Apathy in the UK
Daniel Finkelstein, The Times, Via (hat tip) Longrider blog.
There simply seems to be no end to what the British sheople are willing to swallow, as long as it's served up by PukeLabor. After the Nation was led into an unjustifiable war with a country that never fired a single shot at us, posed no threat to us or our allies and on the shakiest of (possibly unconstitutional) grounds, to fight a metaphorical "war on terror", which has turned predictably into a quagmire, this Junta posing as a Government continues to ram-load the country with legislation that is either unnecessary, constitutes an attack on our civil liberties or seriously imperils our right to privacy and free expression.
So, in characteristic style the Lider Suprissimo, Poobah Bliar, has managed to get some more masterpieces rubberstamped in quick-fire succession.
On the ID cards bill, what is left to say? Let me put it this way: I'm a fervent convert of the anti-ID cause. Once I believed that ID cards could be a good thing for this country. Yes, I admit to this kind of stupidity. But I stopped believing this nonsense minutes into my reading of the actual bill. If you haven't already read it, DO IT NOW! And for any (I mean, ANY) questions that you might have, go to NO2ID.net, the forum is a great place to have all your questions heard. The introduction of ID cards will be the extreme extension of the database and mass surveillance state whose foundations are already being laid today. I'm tired of repeating myself, so read the damn thing...
On the Glorification of Terror bill, the least said the better, really. The poor definition of both "glorification" and "terrorism" makes this piece of paper about as useful as a plaster on a wooden leg, whilst nonetheless holding the potential for curtailing free speech. There is little doubt that some of my posts could easily be interpreted as "Glorifying Terror" (and I'm not a terrorist apologist in the slightest) by a zealous prosecutor. Of course we're being told that the innocent can sleep safely, as per usual. Well, with Great Poobah Bliar and little Poobah Brown in his trail, somehow I don't feel too reassured...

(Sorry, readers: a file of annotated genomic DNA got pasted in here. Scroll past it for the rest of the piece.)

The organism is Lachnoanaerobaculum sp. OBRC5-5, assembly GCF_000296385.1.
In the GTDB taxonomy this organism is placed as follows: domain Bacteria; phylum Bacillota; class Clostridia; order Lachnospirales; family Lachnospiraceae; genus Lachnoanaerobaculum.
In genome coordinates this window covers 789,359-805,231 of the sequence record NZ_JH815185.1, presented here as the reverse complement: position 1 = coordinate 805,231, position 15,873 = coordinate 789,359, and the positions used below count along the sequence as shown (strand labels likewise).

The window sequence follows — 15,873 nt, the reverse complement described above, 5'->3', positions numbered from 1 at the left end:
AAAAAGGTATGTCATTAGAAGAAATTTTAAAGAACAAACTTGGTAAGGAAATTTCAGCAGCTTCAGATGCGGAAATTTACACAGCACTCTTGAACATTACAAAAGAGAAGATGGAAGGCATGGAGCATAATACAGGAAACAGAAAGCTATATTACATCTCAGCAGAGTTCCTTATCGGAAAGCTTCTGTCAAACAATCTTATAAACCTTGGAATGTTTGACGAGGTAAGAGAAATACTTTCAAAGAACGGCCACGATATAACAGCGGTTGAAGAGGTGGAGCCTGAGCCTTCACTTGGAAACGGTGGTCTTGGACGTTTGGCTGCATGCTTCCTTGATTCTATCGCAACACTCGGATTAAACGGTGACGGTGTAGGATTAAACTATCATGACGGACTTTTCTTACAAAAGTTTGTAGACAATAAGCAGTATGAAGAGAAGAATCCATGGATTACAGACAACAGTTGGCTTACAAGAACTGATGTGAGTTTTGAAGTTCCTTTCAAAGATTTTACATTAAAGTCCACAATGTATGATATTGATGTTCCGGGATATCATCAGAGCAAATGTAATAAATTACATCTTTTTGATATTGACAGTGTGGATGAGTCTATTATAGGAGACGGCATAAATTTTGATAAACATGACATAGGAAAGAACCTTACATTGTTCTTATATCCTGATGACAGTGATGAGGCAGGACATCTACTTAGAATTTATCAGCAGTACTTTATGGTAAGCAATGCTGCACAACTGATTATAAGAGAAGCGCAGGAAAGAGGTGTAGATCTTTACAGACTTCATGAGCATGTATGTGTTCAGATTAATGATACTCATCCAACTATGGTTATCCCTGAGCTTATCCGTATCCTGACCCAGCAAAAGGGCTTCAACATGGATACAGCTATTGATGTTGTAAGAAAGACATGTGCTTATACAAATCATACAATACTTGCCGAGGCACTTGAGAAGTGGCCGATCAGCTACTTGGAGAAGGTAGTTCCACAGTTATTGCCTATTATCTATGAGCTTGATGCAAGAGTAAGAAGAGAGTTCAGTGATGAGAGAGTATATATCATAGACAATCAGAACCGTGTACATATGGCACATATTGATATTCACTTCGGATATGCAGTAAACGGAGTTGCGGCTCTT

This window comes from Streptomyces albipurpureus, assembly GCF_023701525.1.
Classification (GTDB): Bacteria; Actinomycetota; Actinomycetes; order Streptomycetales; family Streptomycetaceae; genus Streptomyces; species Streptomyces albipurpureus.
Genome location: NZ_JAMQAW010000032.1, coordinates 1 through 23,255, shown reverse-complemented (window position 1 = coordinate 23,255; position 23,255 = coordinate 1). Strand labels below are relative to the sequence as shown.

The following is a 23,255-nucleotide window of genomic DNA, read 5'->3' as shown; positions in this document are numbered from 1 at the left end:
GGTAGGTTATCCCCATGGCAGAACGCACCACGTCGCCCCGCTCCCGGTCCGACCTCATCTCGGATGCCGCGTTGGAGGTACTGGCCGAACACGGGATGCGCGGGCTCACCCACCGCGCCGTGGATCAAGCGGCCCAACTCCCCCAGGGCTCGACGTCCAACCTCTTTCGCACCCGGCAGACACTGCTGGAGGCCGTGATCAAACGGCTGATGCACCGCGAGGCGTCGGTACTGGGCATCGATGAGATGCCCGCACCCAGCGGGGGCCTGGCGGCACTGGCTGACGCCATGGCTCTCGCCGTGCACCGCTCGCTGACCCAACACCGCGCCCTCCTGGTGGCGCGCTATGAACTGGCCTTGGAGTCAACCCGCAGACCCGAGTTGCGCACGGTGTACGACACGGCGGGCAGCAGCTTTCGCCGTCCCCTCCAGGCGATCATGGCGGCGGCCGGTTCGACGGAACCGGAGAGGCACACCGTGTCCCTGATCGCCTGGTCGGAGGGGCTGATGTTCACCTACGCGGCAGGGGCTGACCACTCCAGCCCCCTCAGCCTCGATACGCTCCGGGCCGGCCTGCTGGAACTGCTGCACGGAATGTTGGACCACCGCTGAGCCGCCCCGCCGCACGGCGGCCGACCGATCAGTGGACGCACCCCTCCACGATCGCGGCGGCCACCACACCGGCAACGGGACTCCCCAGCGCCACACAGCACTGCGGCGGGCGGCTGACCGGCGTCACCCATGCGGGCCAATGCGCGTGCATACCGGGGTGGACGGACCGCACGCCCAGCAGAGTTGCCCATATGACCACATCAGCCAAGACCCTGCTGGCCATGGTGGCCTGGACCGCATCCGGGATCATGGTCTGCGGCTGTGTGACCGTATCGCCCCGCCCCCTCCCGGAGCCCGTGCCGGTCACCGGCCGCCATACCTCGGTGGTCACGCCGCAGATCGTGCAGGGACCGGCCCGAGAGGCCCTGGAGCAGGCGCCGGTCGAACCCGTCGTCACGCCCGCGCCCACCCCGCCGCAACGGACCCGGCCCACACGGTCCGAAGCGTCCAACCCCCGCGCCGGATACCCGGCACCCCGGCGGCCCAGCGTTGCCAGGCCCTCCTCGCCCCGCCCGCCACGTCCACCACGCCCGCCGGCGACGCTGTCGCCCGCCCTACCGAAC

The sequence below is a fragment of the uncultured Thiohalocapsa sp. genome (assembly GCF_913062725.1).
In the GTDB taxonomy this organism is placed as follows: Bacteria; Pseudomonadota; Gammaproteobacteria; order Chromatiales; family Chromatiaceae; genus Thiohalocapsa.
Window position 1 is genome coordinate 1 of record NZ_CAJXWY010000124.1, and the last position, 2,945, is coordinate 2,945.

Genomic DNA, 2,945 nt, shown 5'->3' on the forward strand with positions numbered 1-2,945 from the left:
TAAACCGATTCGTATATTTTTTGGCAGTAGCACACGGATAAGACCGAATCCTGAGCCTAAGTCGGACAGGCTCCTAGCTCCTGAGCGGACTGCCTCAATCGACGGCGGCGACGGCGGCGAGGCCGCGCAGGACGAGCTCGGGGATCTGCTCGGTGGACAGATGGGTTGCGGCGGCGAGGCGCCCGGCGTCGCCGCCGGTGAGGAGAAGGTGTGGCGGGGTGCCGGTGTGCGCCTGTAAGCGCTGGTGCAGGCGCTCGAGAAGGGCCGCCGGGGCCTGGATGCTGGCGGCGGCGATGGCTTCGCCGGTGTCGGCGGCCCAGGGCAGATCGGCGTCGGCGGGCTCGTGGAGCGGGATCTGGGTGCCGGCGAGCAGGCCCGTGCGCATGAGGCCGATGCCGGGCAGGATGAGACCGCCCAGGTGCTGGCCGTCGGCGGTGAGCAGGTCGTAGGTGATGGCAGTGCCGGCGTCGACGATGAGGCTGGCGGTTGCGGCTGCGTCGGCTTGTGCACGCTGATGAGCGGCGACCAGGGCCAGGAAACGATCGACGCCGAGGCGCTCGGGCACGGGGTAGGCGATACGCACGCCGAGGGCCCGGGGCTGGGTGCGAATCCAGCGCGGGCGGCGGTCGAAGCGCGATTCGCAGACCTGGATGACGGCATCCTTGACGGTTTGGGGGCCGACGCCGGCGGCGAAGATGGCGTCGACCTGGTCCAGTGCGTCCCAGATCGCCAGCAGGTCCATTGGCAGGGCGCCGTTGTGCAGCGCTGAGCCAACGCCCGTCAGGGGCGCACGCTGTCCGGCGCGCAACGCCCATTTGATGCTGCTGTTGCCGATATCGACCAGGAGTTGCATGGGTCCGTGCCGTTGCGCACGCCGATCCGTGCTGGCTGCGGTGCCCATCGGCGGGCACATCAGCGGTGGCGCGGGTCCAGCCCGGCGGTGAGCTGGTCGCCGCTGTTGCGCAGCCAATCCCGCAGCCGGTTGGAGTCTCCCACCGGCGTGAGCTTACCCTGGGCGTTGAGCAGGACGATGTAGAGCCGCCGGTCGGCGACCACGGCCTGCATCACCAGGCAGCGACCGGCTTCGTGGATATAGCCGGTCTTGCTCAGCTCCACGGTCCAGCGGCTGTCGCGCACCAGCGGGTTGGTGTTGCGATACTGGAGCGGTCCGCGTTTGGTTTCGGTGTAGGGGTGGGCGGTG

And then there's the smoking ban. Hailed by non-smokers as "it's a good thing because I'm not a smoker", a non-argument if there ever was one, the previously proposed compromise of leaving smokers at least a few smoking dens where they could congregate, has been steam-rolled over by a form of anti-smoking hysteria which I can only describe as health fascism. Again, I don't need to elaborate on my views, as I've already done so, see link above.
But with these three disastrous pieces of "legislation" passed, it would be too simple to just describe this latest episode as another a bad week in the Commons. No, think again. Look at what's to come (source: link at top):
Now I know what I am about to tell you is difficult to believe (Why isn’t this on the front pages? Where’s the big political row?) but I promise you that it is true. The extraordinary Legislative and Regulatory Reform Bill, currently before the House, gives ministers power to amend, repeal or replace any legislation simply by making an order and without having to bring a Bill before Parliament. The House of Lords Constitution Committee says the Bill is “of first-class constitutional significance” and fears that it could “markedly alter the respective and long standing roles of minister and Parliament in the legislative process”.